This is a radar image of asteroid 4179 Toutatis. It's a space rock the size of a mountain, nearly three miles across at its widest point, with an estimated mass of well over five million tons. And it's headed straight for Earth. Well, nearly.
While we'll never really be happy about the retirement of the space shuttle, NASA is completely over it and looking towards the future of space transportation, which is going to be commercial. The agency announced today its selection of three companies which it hopes to certify to take its astronauts up to the ISS and back within the next five years.
Space buffs can be hard to buy for. I mean, it's not like you can just run out to space and pick something up: getting stuff into space, and then back again, is very difficult and frequently very expensive. We're not talking about "space gifts" like telescopes and model rockets and that sort of thing, but rather, actual gifts that have spent time out in the cosmos. And some of them, remarkably, are even affordable.
NASA's gone and done it again. Here's a beautiful new image of the United States at night, courtesy of the the Suomi NPP satellite.
A new study indicates that 3D printers could be the key to manufacturing tools and equipment on the Moon and beyond.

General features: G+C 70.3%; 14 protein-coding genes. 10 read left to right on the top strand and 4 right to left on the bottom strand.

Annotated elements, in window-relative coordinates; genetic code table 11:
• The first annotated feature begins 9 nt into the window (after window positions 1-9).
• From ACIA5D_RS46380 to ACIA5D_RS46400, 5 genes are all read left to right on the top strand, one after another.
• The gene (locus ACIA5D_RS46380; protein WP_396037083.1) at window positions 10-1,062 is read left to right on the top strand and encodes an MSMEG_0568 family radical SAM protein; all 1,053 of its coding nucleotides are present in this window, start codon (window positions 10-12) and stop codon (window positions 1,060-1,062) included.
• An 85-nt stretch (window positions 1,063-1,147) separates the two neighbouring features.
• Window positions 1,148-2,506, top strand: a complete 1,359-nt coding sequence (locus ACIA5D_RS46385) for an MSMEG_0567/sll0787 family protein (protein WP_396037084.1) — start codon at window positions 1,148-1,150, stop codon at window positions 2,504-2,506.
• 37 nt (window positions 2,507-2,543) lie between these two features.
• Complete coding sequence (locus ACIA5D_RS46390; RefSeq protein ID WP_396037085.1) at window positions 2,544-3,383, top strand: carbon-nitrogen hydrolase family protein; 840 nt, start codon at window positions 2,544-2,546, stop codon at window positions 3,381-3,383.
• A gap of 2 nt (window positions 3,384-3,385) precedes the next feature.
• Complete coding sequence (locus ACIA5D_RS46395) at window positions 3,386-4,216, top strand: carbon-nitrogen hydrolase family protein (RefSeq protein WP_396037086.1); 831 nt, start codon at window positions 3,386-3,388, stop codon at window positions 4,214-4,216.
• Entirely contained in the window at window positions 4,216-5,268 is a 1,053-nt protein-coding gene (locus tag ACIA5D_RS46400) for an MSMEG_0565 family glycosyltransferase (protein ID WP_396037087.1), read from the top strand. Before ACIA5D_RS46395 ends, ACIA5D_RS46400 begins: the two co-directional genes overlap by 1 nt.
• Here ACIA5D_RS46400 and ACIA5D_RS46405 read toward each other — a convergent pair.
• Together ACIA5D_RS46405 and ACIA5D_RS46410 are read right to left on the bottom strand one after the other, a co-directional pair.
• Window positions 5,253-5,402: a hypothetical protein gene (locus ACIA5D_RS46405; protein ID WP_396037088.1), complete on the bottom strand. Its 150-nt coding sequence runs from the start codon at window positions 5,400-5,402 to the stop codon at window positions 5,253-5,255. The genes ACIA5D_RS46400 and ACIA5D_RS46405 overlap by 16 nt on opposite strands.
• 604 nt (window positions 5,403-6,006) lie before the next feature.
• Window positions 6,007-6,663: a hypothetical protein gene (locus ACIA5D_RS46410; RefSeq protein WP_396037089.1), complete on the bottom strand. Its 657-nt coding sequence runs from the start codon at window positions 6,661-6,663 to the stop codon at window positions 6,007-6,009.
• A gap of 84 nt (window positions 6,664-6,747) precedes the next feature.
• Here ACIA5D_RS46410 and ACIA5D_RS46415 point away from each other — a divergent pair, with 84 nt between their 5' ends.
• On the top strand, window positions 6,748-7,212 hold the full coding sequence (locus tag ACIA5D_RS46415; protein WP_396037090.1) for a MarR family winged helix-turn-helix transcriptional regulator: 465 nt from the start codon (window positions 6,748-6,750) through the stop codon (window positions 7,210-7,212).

Take a look at the 100,000 nearest stars with this stellar interactive display (har har).
Right now, there's a bit of Martian soil sitting in the Curiosity rover's sample analysis tool that some Earthlings are getting pretty excited about. If the folks at NASA's Jet Propulsion Laboratory find what they think they've found, it'll be "one for the history books," according to the team.
We currently think that the universe is some 13.7 billion years old. With that in mind, the zoomed-in cutaway above is pointing to a very, very distant galaxy, which we've observed 420 million years after the big bang. That means the light we're seeing from it spent 13.3 billion years traveling through the cosmos. Whoa.
Update: The eclipse is over, but of course the Internet sees and remembers all. We've got a video for you of the eclipse, and our original post follows this update.
Carl Sagan would have turned 78 today. Let's celebrate with this video tribute of Carl Sagan and Stephen Hawking. Happy Carl Sagan Day!